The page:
The Liberal Democrat general election manifesto has promised an extra £100 billion of spending on infrastructure, proposals that would help create many thousands of construction jobs.
Among the key plans are an ongoing commitment to HS2, a promise to build Crossrail 2 in London and continuing rail electrification across the country. These commitments are similar to ones made this week by Labour, including a promise to extend HS2 to Scotland. However, the party opposes Heathrow expansion, arguing that airports like Manchester or Birmingham should be upsized instead.
The party is also proposing a British Housing and Infrastructure Development Bank, with £5 billion of initial money from the government and a mission to attract private capital thereafter, which will be spent on boosting housebuilding as well as other investments in more renewable energy and high-speed broadband, plus capital investment in schools and hospitals to help increase capacity and modernise them.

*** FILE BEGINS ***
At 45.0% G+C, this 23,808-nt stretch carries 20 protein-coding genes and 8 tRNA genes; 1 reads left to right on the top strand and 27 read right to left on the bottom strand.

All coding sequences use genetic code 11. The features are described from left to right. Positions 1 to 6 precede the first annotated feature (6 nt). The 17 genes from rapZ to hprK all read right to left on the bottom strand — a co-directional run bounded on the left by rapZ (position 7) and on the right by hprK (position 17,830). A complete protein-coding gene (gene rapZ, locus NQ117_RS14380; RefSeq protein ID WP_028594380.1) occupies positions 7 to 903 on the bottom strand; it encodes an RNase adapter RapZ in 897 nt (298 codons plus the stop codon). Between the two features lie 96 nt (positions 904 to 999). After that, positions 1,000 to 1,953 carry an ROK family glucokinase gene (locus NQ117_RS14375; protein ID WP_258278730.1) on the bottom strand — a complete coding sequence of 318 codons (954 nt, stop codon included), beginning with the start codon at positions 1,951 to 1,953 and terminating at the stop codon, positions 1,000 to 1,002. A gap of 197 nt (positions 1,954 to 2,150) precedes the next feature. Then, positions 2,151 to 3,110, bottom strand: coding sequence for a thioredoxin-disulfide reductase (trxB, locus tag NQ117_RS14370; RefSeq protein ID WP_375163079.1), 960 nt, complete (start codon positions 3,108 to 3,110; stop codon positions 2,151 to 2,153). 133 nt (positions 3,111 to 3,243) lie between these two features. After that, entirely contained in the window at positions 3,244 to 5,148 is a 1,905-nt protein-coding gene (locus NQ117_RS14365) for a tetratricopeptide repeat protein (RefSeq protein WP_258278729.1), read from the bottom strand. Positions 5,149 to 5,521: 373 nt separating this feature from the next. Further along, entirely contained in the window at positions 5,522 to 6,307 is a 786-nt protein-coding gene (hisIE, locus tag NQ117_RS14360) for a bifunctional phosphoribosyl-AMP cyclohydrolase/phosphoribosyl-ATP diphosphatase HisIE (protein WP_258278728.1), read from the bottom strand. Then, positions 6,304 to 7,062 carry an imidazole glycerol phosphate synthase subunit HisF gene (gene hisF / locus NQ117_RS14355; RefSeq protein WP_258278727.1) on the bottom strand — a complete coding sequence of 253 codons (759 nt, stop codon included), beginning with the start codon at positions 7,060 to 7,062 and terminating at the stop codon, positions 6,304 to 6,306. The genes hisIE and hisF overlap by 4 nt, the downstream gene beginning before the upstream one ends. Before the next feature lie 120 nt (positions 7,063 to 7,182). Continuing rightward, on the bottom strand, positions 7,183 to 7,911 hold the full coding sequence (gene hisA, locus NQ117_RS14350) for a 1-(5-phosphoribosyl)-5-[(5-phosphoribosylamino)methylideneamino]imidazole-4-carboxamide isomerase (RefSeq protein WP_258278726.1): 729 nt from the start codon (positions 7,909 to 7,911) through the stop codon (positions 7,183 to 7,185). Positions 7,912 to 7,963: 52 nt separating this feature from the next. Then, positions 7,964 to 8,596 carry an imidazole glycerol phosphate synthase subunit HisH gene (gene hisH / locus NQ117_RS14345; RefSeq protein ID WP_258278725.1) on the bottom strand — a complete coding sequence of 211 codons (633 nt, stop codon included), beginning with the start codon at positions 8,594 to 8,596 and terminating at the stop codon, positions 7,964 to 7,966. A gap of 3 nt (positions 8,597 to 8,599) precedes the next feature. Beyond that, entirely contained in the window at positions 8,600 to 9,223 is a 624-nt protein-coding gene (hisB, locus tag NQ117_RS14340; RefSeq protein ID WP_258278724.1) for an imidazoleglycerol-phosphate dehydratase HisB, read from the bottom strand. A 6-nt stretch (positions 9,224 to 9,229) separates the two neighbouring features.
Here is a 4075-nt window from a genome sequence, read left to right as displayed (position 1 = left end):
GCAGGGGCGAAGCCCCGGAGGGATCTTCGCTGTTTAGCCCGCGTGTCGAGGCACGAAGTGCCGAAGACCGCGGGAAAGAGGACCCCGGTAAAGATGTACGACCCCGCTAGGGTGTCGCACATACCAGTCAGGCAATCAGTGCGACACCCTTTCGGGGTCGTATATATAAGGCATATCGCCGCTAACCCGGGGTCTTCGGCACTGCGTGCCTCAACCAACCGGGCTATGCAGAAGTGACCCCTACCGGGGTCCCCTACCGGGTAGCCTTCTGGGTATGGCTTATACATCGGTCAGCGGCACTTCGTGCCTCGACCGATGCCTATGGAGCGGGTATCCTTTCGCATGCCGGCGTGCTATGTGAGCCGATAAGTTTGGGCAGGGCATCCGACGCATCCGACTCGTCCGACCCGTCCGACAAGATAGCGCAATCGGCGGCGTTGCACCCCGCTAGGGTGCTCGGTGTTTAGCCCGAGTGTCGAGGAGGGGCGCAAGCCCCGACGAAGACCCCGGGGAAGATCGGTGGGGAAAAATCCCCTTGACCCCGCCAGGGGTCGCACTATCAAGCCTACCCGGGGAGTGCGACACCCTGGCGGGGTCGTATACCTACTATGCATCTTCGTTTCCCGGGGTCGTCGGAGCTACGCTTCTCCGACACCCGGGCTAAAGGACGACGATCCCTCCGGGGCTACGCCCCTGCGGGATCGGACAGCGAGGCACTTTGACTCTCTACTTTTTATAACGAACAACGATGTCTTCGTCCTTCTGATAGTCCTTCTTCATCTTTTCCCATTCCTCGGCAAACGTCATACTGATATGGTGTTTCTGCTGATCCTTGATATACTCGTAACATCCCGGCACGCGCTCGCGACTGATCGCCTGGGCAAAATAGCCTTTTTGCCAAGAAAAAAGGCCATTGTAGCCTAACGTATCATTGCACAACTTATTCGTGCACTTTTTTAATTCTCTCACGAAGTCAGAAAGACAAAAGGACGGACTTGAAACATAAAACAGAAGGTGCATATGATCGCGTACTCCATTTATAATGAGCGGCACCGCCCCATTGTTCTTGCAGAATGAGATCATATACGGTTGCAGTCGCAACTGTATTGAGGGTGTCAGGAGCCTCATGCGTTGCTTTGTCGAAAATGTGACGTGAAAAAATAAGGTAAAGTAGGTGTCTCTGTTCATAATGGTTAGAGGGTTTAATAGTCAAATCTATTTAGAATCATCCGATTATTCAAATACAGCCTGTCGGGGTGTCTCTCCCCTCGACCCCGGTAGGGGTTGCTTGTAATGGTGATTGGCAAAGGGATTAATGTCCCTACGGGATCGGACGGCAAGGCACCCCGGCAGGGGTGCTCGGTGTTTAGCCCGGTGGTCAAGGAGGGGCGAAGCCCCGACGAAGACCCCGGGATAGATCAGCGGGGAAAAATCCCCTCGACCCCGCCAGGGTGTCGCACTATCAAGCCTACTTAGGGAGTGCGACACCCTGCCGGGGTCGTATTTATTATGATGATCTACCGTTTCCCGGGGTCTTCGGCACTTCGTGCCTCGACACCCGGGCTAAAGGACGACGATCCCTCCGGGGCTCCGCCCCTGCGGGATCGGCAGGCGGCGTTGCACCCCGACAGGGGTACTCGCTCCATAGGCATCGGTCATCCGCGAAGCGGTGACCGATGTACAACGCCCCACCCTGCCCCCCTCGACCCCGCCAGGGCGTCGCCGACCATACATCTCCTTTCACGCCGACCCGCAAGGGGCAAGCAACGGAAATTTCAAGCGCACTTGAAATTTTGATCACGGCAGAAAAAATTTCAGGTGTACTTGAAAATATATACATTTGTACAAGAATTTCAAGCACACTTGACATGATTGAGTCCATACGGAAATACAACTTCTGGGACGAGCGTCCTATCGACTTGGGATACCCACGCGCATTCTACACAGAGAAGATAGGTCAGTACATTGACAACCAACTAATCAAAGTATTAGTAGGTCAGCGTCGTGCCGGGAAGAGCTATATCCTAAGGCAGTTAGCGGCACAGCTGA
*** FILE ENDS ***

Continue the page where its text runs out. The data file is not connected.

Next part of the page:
In addition, the party will give the National Infrastructure Commission established by the current government a new responsibility of taking into account the environmental impacts of new developments, while many spending decisions will be taken locally.
On energy, the Liberal Democrats have said they will give "the immediate go-ahead" to the Swansea Bay Tidal Lagoon project, which will use wave energy to provide power for up to 150,000 homes for over a century. Nuclear power station projects will also "play a role" in the energy mix, but there will be no public subsidies for new build. This would mean private capital must be required to fully fund proposed developments such as Wylfa and a new plant at Sellafield.
The use of green energy is a key element of the party's policy platform, and it has pledged more investment in onshore wind as well as offshore projects and tidal power, in order to raise the share of green energy in the UK to 60 per cent by 2030.
Backing has also been pledged for the Northern Powerhouse, Midlands Engine and other regional plans, as part of an aim to spread infrastructure spending more evenly.
The Conservative manifesto will be published today (May 18th), setting out their infrastructure spending plans.